Average Rating: 7/10
Reviews Counted: 25
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Average Rating: 3.5/5
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Inspired by writer/director Eran Creevy's own teenage experiences, Shifty tells the tale of a man who returns to his old neighborhood on the outskirts of London, ostensibly to attend a party but more specifically to check up on an old friend. It's been a long time since Chris (Daniel Mays) left town, and now that he's finally returned, he's eager to check up on Shifty (Riz Ahmed), the lifelong friend he left behind. As it turns out, things aren't going to well for Shifty; not only has he taken
Oct 24, 2008 Wide
Aug 24, 2009
BBC Films - Official Site
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Creevy's fine ear for dialogue, sensitive and productive direction of actors and confident control of tone is all the more impressive for being delivered under the short schedule and tight budgetary exigencies.
Shifty is low-key, low budget, but high grade. It's a film about sitting and talking. And drug dealing. It builds slowly - some may want more action, but it has a surprisingly satisfying conclusion.
The dialogue is a nice mix of Pinteresque menace, drug lingo, laddism and cracking one-liners.
The film has a sense of authenticity and there's no sentimental suggestion that Shifty's way of life is the inevitable result of his background.
Moving, gripping and funny, this is a homegrown gem you can't help taking to your heart.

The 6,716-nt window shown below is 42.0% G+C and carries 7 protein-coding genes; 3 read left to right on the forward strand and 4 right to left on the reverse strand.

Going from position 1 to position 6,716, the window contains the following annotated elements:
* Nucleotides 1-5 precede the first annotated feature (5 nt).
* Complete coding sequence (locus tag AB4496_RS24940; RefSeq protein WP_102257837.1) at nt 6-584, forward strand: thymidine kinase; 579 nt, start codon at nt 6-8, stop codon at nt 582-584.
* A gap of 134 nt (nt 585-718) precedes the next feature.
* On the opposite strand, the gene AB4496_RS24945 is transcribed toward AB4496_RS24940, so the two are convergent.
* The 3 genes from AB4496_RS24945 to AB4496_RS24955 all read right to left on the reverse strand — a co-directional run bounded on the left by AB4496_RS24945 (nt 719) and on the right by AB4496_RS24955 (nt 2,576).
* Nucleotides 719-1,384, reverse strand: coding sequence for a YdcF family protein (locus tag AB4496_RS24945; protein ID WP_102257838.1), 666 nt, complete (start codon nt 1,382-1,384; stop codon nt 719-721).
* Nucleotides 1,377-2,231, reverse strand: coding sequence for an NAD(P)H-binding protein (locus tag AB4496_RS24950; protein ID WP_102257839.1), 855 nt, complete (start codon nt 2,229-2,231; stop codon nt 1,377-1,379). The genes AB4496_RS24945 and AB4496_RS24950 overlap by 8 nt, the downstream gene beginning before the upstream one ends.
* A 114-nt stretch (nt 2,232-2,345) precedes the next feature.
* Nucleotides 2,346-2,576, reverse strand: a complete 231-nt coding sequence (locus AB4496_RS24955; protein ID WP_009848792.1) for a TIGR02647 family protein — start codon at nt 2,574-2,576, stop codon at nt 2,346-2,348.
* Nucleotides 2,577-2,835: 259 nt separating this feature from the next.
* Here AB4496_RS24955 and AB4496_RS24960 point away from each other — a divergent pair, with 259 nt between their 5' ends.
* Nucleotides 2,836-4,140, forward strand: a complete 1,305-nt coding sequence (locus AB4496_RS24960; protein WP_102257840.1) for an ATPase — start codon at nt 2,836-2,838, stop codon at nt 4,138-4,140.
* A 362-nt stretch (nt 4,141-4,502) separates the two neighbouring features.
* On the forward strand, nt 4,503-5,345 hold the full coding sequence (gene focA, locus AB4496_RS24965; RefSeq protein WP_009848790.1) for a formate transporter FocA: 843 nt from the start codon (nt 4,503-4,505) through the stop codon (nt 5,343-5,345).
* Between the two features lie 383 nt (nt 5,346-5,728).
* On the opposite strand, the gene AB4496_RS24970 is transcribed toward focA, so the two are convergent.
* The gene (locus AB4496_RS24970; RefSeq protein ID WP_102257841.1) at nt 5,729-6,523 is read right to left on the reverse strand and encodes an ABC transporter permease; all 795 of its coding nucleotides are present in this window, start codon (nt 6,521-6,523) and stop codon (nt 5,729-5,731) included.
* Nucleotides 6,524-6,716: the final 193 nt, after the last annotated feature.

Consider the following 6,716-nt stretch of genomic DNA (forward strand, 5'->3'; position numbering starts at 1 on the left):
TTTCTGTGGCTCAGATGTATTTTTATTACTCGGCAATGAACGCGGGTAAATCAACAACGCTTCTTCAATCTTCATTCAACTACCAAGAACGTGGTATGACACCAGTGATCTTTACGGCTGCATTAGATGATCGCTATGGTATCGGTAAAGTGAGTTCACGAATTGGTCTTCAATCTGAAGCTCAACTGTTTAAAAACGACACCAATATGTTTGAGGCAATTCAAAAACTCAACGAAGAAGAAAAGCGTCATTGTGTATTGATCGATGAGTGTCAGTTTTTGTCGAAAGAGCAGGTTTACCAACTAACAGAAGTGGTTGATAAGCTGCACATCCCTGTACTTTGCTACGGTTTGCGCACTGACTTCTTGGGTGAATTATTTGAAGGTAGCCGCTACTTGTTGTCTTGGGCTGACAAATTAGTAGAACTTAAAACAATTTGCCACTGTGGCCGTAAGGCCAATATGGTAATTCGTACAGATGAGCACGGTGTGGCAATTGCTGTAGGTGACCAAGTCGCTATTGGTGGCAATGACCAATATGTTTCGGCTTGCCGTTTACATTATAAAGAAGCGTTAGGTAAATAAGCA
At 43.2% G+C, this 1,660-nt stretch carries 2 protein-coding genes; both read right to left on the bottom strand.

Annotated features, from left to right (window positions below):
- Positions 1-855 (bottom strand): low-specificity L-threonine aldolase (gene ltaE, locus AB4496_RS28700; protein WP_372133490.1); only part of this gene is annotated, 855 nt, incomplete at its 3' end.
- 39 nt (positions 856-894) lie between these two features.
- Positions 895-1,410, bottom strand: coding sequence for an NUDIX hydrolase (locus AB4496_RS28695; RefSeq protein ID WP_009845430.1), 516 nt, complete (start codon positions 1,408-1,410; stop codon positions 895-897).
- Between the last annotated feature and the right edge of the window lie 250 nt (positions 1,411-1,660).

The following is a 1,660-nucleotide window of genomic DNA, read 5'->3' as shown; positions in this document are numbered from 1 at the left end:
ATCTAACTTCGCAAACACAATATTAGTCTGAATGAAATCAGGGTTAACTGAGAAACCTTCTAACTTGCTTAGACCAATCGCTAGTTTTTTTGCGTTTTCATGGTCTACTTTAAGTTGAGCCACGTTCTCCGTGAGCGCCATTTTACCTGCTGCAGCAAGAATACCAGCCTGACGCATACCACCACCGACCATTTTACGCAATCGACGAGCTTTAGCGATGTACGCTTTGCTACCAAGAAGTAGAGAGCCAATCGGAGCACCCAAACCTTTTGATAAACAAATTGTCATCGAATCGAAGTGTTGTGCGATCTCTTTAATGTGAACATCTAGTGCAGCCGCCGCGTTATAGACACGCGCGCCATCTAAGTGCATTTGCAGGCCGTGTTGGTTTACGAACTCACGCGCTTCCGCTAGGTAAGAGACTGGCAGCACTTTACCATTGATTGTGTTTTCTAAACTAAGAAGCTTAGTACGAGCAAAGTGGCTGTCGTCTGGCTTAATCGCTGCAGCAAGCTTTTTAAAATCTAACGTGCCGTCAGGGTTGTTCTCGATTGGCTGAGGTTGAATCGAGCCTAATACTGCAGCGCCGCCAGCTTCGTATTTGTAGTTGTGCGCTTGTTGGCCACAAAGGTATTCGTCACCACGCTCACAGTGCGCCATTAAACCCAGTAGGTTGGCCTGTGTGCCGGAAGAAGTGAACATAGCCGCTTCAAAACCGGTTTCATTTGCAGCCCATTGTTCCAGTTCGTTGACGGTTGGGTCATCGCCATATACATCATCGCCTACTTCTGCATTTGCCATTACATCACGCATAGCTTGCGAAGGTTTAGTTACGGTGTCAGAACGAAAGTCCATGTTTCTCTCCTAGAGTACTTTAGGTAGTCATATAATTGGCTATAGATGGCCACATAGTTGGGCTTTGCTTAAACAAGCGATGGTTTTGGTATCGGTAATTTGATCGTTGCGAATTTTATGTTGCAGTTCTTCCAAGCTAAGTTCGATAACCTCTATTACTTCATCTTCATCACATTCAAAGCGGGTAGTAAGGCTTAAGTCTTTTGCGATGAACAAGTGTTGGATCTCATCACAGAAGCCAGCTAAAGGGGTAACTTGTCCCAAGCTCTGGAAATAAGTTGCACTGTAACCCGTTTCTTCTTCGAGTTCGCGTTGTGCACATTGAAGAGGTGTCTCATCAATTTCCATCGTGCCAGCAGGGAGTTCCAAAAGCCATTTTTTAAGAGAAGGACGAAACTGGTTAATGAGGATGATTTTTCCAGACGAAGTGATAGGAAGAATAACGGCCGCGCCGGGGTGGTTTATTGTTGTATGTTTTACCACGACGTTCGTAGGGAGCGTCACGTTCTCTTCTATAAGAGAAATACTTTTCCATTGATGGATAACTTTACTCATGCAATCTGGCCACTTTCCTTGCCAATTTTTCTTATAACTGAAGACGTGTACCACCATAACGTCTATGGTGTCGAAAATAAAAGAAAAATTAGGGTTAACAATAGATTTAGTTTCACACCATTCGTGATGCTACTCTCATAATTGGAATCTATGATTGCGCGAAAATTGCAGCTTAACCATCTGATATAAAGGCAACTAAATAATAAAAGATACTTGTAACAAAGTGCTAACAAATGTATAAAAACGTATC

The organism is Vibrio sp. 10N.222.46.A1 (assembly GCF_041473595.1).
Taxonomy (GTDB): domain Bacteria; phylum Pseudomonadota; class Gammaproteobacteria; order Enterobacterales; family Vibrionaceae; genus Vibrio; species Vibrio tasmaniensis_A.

For a debut feature, Eran Creevy's semi-autobiographical drama shows a remarkably light touch, set in an anonymous London suburbia far removed from stereotypical East End of the wideboy film tradition.
Mercifully free of Danny Dyer cameos or Guy Ritchie mockneyisms, this works as both an entertaining gangster thriller and a hard-hitting piece of social realism. Absorbing, moving and authentic, Shifty never once strikes a false note.
Creevy eschews the woozy, arthouse ambience of Duane Hopkins' Better Things - another portrait of a drug-decimated community - for naturalistic dialogue and performances within carefully framed and composed shots; properly cinematic, grown-up direction.
Good central performances in this highly, entertaining character-driven debut.
The production values are lo-fi but spirited performances, matey humour and an edgy authenticity carry the story.
First-time director Eran Creevy kicks things up a notch with this shrewd and engaging drama, achieved on the smallest of budgets.
Written and directed by first-timer Eran Creevy, this quiet piece is mostly convincing in its mundane details, and doesn't feel the need to ramp up its plot too precipitately into guns and threats and spiralling vendetta.
Shifty boasts convincing performances, even-handed characterisation, creeping suspense and energy to burn.
As art, Shifty is unoriginal and tedious. I find it difficult to imagine who would pay to see this for entertainment.
It doesn't hit home quite like it should, but director Eran Creevy deserves credit for delivering something better than the usual Brit gruel.
First-time writer and director Eran Creevy delivers a film full of uneasy silences, punctuated by laddish banter and just enough action to keep you gripped.
It is all done with conviction, is well acted, particularly by the two leads, and is a brisk, promising debut for Creevy.
Drug crime on the outskirts of London sounds neither promising nor original, but Eran Creevy's debut feature is more character study than the usual Britcrim parade of guns and geezers.
The story may not be entirely unfamiliar but writer/director Eran Creevy transforms autobiographical material into an engaging, energetic little drama that is full of promise.
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